The motivation for this post came from Microsoft/Nokia layoffs of July 2014. However, suggestions below are applicable to programmers in general.
The Complacent Programmer
You are a programmer working in a company for several years. Over the years, you have become proficient in your day job. However, you have also become somewhat complacent. Sometimes your job even feels monotonous. You have been thinking of finding a new challenge for a while but the dreaded technical interviews have kept you from applying. When a recruiter contacts you on LinkedIn, you know that you should explore this opportunity but you tell the recruiter that “I’m not looking for a new challenge but I’ll keep your email around in case things change”.
There’s even a rumor of impending changes in your organization and in your heart you know that you might be impacted but you don’t want to think about it. Instead you pretend that it’s not happening or you pacify yourself by counting all the critical components you own and how your team can fall apart without you … and most of the times you’d be right … until you are not.
Do you Match the profile?
First, don’t lie to yourself. If you have been in your current job for more than 4 years, you are probably in a comfort zone (there are always exceptions). A simple litmus test is that if your job has stopped providing new challenges, you know all the scripts by heart and you remember all the APIs, then you are probably in ‘Cruise Mode’.
Why Change Jobs Anyway?
- It keeps you updated with newest tools and technologies. Ever found yourself wondering what alien technology is AngularJS or heard someone saying that C++ has shared_ptr or vector.emplace_back().
- Your peers with same years of experience and similar skill set might be earning more.
- Layoffs can happen anytime, sometimes even without warning. Switching jobs every few years keeps your experience relevant and keeps you prepared for times when your badge suddenly stops working one day.
Why programming interviews are different than your day job?
There’s a lot of debate about whether current style of programming interviews is a good proxy for your technical skills or not and you can debate all you want about the merits and demerits of whiteboard interviews. However, the reality is, whether you like it or not, this is the most common way of evaluating programmers and you have to play by the rules.
Programming interviews are mostly focused on ‘toy problems’ designed to explore your raw problem solving skills which require preparation and practice. In contrast, your day job is mostly about designing and developing a complex system where complexity comes from a huge list of (often conflicting) customer requirements and dependencies between sub-components.
Your day job v.s. programming interviews is similar to walking v.s. hiking. You can comfortably walk a couple of miles everyday thinking that you are ready for a hike but once you hit the mountains, you realize it’s a totally different ballgame.
So you are ready to prepare. Where to start? Coderust has devised a 4 week plan (with questions from Coderust and elsewhere) that you can use to jumpstart your preparation.
Programming Interview Preparation – Week 1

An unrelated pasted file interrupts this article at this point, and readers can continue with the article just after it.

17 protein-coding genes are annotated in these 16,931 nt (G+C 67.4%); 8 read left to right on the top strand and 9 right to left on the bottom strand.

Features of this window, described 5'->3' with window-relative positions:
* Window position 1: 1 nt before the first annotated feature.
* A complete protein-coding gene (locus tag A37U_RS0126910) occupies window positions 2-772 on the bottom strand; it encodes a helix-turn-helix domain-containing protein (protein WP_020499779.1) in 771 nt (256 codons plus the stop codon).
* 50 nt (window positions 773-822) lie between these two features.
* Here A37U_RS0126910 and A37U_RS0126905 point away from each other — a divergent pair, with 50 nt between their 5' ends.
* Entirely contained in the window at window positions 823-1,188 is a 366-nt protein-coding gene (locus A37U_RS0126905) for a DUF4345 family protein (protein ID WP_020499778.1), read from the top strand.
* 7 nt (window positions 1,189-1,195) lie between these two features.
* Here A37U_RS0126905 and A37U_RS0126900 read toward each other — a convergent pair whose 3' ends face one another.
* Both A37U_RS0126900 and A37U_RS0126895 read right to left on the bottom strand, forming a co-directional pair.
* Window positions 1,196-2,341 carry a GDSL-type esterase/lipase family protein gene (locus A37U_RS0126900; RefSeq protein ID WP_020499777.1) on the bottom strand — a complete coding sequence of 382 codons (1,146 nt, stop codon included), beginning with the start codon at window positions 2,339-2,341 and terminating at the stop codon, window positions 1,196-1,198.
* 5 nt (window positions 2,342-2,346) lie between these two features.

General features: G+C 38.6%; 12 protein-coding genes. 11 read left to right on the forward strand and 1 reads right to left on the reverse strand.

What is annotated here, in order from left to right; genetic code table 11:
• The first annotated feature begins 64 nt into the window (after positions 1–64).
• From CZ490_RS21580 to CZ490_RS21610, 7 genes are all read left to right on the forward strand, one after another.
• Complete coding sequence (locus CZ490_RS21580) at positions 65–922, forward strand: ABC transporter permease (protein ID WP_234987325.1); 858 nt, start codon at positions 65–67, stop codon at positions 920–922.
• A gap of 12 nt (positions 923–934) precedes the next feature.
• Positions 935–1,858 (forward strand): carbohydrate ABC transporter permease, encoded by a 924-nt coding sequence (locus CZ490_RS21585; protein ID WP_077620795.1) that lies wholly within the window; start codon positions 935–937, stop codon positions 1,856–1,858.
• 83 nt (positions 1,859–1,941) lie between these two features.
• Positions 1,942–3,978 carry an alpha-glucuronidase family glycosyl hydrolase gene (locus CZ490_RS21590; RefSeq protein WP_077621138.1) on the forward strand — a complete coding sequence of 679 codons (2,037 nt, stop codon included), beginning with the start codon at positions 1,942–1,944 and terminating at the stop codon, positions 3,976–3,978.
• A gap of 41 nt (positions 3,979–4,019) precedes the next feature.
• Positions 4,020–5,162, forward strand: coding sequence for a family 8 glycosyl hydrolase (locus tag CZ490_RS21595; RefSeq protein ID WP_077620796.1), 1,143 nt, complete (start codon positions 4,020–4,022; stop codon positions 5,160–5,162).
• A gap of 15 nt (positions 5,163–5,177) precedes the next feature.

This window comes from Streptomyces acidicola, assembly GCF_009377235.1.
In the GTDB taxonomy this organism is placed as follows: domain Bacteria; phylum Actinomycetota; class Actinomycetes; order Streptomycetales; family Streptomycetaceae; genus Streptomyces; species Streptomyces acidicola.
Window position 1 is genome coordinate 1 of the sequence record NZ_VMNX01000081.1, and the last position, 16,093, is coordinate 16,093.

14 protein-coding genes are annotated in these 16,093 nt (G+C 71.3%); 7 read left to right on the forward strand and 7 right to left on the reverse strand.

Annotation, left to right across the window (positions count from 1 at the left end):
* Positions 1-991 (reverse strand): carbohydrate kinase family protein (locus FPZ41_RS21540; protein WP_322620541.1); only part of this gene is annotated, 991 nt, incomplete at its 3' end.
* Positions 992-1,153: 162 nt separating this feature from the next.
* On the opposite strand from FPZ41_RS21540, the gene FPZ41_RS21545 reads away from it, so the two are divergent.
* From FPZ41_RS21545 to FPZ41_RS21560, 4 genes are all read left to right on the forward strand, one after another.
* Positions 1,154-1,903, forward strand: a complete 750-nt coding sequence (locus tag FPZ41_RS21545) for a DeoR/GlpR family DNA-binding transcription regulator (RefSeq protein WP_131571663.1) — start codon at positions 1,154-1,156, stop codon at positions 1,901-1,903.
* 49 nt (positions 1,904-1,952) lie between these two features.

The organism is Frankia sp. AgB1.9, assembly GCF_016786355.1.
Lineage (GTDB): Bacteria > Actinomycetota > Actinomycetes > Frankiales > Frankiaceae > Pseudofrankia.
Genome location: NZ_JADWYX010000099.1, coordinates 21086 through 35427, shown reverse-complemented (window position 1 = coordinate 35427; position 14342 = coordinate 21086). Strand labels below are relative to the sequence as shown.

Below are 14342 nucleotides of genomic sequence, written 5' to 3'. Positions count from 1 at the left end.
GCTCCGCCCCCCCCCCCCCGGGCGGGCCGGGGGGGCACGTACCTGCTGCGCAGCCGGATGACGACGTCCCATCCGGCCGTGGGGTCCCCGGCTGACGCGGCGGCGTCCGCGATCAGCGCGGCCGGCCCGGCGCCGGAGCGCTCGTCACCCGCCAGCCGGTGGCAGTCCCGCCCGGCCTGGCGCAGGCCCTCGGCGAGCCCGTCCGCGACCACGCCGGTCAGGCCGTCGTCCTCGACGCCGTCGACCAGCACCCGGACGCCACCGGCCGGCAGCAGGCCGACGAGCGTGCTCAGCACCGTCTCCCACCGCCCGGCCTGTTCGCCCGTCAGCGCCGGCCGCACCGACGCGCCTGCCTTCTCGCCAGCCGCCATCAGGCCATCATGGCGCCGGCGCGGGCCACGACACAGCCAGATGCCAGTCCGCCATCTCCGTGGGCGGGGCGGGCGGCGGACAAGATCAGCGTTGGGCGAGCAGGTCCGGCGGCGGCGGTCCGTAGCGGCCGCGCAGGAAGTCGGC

Start your Week 1 with going through your favorite Data Structures and Algorithms book. Then move on to practice following questions.
- Implement binary search on a sorted array.
- Rotate an array by integer N.
- Find smallest common number in three sorted arrays.
- Remove duplicate characters from a string.
- Reverse order of words in a sentence.
- Reverse a singly linked list.
- Merge two sorted linked lists.
- Implement iterative in-order traversal of a binary tree.
- Validate if two binary trees are identical.
- Print perimeter of a binary tree.
- Implement stack using queues.Find square root of a real number.
Programming Interview Preparation – Week 2
Practice more problems during Week 2.
- Implement integer division without using division or multiplication operators.
- Find all palindromic substrings in a given string.
- Find an element in a rotated array that was originally sorted.
- Find sub-array with largest sum in an integer array.
- Reverse even nodes in a linked list i.e. a->b->c->d->e becomes a->d->c->b->e.
- Implement deep copy of a singly linked list where node’s structure has an additional arbitrary pointer(pointing to any node in the linked list).
- Find nth highest number in a binary search tree.
- Implement level order traversal of a binary tree.
- Implement clone(deep copy) of a graph.
Programming Interview Preparation – Week 3
Practice even more problems during Wee 3.
- Find all permutations of a given string.
- Find all possible combinations of a given string.
- Find number of ways to make change of given amount using coins of given denominations (coin changing problem).
- Find number of ways to make a given score in a game (like baseball) where a player can score 1, 2, or 4 runs).
- Sort two arrays of ‘n’ nuts and ‘n’ bolts. Nuts can be compared with bolts and vice versa. A nut can’t be compared with another nut and a bolt can’t be compared with another bolt.
- Implement serialization and de-serialization of a binary tree.
- Determine if a string can be segmented into valid dictionary words.
- Implement regular expression matching.
- Implement boggle game.
- Implement LRU cache.
Programming Interview Preparation – Week 4 and beyond
Use week 4 and beyond to focus on non-coding aspects of the interview like design etc.
- Brush up your knowledge of Distributed Systems if you are a backend developer.
- More discussion about Design interview questions for senior engineers.
- You can find a comprehensive list of interview preparation resources at https://github.com/andreis/interview
- Some tips for writing code on white-board at Effective Whiteboard Programming During Interviews.
- Practice programming problems using an online judge like https://oj.leetcode.com/